Adur and Worthing Councils are reducing carbon emissions across the area to meet their pledge of becoming carbon neutral by 2030. As part of their carbon reduction activities, they have installed ground source heat pumps at two sheltered housing developments in Adur. Tollbridge House and Shadwell Court were identified as having aging and unreliable gas-fired heating systems with poor energy efficiency ratings. The decision was made to insulate both buildings and replace their heating systems with ground source heat pumps to ensure that residents had access to reliable heating and hot water and to significantly cut carbon emissions. Ground source heat pumps harness natural heat from the earth by pumping a glycol solution through underground pipes. The pump then increases the water temperature so it can be used for heating or hot water. The project was part-funded by the Public Sector Decarbonisation Scheme (PSDS), and a successful bid saw nearly a million pounds of grant funding secured to complete the works. Installation is in its final stages at both locations, with all works set to complete in mid 2022. The project will see 52 flats and two communal areas connected to clean, renewable heating systems across both sites. Individual shared-loop ground source heat pumps are being installed at both Tollbridge House and Shadwell Court by contractors, Kensa Contracting. This means that every property will have their own heat pump connected to a communal ground loop. This reduces heat loss and enables independent heat control and billing for each household. Sunamp UniQ Dual Port Heat Batteries are also being installed in each apartment to provide efficient hot water heating. The installations at Tollbridge House and Shadwell Court will turn off 10% of Adur and Worthing Councils’ emissions in a single project. We believe that by tackling our biggest emission offenders and working at scale, we can have a significant and positive impact on our local carbon footprint.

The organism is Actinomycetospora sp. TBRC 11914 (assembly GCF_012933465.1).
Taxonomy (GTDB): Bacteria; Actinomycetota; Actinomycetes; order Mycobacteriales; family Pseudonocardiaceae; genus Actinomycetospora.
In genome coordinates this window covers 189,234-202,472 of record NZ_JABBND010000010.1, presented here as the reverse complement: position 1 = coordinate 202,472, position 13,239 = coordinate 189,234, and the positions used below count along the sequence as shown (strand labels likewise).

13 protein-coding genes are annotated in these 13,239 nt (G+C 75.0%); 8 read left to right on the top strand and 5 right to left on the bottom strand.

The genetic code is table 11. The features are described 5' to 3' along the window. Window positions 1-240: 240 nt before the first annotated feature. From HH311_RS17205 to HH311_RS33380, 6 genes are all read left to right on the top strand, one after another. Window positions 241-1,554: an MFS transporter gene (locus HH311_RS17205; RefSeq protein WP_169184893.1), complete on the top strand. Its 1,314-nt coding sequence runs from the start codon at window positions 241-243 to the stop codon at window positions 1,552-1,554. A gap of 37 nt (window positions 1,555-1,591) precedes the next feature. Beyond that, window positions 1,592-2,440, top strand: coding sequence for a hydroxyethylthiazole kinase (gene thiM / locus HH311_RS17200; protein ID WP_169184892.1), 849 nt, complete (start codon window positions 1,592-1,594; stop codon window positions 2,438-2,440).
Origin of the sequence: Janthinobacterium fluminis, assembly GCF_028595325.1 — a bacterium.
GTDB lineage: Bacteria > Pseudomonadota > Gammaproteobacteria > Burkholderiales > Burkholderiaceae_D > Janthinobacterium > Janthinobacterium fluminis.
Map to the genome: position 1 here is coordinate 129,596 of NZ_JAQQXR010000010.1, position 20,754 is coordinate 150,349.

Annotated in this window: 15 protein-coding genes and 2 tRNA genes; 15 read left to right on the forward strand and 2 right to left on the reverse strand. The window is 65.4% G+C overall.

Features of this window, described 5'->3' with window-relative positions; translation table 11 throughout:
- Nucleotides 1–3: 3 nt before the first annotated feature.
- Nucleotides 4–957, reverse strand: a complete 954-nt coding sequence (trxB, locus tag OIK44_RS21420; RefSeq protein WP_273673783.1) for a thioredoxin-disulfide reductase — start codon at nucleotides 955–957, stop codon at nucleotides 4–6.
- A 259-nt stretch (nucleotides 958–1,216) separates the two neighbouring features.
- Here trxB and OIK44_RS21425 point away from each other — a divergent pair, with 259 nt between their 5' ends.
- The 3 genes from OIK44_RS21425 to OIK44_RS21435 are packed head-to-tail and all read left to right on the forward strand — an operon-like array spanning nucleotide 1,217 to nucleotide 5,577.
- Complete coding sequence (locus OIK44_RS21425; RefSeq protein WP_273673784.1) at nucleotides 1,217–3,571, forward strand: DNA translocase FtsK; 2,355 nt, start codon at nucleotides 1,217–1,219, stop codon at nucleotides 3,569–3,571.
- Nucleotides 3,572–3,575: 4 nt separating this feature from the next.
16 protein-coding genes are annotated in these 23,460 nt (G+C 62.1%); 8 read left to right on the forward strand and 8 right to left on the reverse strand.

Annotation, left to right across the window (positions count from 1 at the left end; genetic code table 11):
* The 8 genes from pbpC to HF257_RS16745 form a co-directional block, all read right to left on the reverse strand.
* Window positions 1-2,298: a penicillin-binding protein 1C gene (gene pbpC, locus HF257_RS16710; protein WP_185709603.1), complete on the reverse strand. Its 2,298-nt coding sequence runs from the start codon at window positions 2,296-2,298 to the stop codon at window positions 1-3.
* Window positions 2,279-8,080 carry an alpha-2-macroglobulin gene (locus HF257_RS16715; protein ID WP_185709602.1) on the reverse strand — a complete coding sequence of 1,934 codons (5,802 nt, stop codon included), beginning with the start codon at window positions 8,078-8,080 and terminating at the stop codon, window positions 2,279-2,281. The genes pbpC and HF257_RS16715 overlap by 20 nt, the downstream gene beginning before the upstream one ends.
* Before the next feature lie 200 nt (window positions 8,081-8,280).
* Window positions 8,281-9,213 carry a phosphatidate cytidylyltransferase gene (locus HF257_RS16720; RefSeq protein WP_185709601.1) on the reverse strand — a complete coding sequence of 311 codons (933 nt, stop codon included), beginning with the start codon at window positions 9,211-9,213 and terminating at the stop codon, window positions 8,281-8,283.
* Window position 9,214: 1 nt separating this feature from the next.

Carbon Copy (accessed) 15th May 2022 read more »
Concerns have been raised that Scottish local authorities are “massively underestimating” their carbon footprints, after an external review of one council’s climate pollution saw its reported emissions quadruple in one year. East Renfrewshire Council’s emissions rose from 14,971 tonnes of carbon dioxide under the old reporting model in 2019-20, to 59,988 tonnes in 2020-21. The increase came after the authority hired environmental consultants, Aether and Accelar Ltd, to calculate its contribution to the climate crisis. The consultants produced the first “robust” analysis of climate emissions from the council’s supply chain – also known as Scope 3 emissions – which caused the major rise in reported pollution. Currently, there is no standard system for reporting scope 3 emissions, and councils can report these as they see fit. They can also choose not to report on them.
The Ferret 14th May 2022 read more »